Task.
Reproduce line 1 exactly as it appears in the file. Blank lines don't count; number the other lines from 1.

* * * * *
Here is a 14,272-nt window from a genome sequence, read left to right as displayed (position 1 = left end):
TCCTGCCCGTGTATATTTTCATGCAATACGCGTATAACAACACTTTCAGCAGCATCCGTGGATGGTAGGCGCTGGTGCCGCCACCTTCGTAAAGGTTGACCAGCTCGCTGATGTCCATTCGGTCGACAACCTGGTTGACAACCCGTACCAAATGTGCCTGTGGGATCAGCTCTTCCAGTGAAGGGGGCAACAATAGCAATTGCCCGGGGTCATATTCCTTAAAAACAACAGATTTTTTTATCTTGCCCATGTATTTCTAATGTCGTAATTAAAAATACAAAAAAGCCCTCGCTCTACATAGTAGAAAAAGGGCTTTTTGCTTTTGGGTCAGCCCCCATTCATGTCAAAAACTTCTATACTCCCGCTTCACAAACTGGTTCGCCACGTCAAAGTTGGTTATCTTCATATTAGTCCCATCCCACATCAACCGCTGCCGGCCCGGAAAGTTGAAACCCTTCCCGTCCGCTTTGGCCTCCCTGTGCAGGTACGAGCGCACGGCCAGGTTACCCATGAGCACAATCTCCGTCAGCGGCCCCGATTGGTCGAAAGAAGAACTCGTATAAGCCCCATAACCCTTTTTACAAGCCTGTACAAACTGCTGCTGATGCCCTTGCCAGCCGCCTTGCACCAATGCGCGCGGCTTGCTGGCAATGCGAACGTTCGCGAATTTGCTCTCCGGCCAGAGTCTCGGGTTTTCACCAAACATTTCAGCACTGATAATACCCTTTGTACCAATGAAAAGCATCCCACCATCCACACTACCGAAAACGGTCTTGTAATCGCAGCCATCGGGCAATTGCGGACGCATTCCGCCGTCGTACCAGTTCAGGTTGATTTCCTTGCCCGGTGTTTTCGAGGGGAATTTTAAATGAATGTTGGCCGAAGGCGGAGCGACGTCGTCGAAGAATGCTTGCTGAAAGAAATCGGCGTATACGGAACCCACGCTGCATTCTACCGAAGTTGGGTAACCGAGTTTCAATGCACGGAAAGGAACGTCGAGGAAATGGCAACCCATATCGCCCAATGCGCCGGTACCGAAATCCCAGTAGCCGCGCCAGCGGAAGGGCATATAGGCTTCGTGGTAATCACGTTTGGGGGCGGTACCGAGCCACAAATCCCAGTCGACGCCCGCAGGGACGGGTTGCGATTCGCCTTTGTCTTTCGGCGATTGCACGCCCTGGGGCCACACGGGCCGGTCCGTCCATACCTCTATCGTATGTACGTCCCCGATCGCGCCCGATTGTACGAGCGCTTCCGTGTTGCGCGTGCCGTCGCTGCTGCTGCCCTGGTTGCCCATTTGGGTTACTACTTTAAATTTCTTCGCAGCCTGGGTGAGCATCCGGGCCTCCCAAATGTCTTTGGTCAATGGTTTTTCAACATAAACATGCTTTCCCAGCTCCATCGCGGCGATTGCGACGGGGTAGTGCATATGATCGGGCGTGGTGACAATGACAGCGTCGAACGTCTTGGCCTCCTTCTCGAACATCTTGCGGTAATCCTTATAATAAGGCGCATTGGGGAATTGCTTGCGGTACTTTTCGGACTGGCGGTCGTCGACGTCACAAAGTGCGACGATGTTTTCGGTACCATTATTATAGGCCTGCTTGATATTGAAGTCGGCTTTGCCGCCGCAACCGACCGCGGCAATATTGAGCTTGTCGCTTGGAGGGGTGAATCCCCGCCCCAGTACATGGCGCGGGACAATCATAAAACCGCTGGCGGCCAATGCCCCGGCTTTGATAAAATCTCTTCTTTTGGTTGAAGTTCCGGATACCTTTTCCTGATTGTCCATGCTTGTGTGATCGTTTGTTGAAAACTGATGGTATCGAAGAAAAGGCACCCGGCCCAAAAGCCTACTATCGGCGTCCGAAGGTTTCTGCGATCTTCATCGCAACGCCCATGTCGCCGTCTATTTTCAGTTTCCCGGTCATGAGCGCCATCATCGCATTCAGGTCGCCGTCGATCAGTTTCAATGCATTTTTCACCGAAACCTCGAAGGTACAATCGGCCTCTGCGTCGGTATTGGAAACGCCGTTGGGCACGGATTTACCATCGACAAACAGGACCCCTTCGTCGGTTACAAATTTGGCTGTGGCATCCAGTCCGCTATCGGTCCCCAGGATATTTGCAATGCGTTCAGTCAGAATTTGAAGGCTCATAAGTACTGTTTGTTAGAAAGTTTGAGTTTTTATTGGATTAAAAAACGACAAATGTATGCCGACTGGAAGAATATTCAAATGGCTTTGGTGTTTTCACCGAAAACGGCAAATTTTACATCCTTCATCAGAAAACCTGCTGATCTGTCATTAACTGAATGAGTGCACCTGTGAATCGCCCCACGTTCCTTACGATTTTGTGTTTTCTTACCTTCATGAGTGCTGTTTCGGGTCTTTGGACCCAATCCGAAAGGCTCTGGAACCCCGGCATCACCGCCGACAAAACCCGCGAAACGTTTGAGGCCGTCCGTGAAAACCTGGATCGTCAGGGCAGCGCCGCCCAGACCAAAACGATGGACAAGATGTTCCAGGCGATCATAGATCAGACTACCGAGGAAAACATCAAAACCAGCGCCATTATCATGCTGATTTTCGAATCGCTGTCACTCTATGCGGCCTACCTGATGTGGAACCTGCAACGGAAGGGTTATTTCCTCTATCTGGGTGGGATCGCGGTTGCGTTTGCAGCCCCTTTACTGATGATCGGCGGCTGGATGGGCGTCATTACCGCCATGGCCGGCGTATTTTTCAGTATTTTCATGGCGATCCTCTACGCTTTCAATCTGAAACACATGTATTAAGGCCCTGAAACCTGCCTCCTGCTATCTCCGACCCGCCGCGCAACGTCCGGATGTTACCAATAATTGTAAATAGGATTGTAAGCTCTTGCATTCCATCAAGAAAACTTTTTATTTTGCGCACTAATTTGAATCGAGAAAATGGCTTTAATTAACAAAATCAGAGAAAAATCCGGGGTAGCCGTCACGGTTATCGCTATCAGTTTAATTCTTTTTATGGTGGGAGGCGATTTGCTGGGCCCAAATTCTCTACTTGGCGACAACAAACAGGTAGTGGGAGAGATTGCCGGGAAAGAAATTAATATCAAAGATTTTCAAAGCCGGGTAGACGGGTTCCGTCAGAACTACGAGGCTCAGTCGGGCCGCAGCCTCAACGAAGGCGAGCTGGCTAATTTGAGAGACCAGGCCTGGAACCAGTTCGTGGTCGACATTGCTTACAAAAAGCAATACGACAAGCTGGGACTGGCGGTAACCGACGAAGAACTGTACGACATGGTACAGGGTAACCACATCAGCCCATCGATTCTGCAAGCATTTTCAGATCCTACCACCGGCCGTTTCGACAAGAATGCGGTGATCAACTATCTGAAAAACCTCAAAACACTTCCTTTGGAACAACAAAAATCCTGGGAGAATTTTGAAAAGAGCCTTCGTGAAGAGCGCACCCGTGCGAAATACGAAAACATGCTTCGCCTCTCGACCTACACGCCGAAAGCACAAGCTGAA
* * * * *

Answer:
Here is a 14,272-nt window from a genome sequence, read left to right as displayed (position 1 = left end):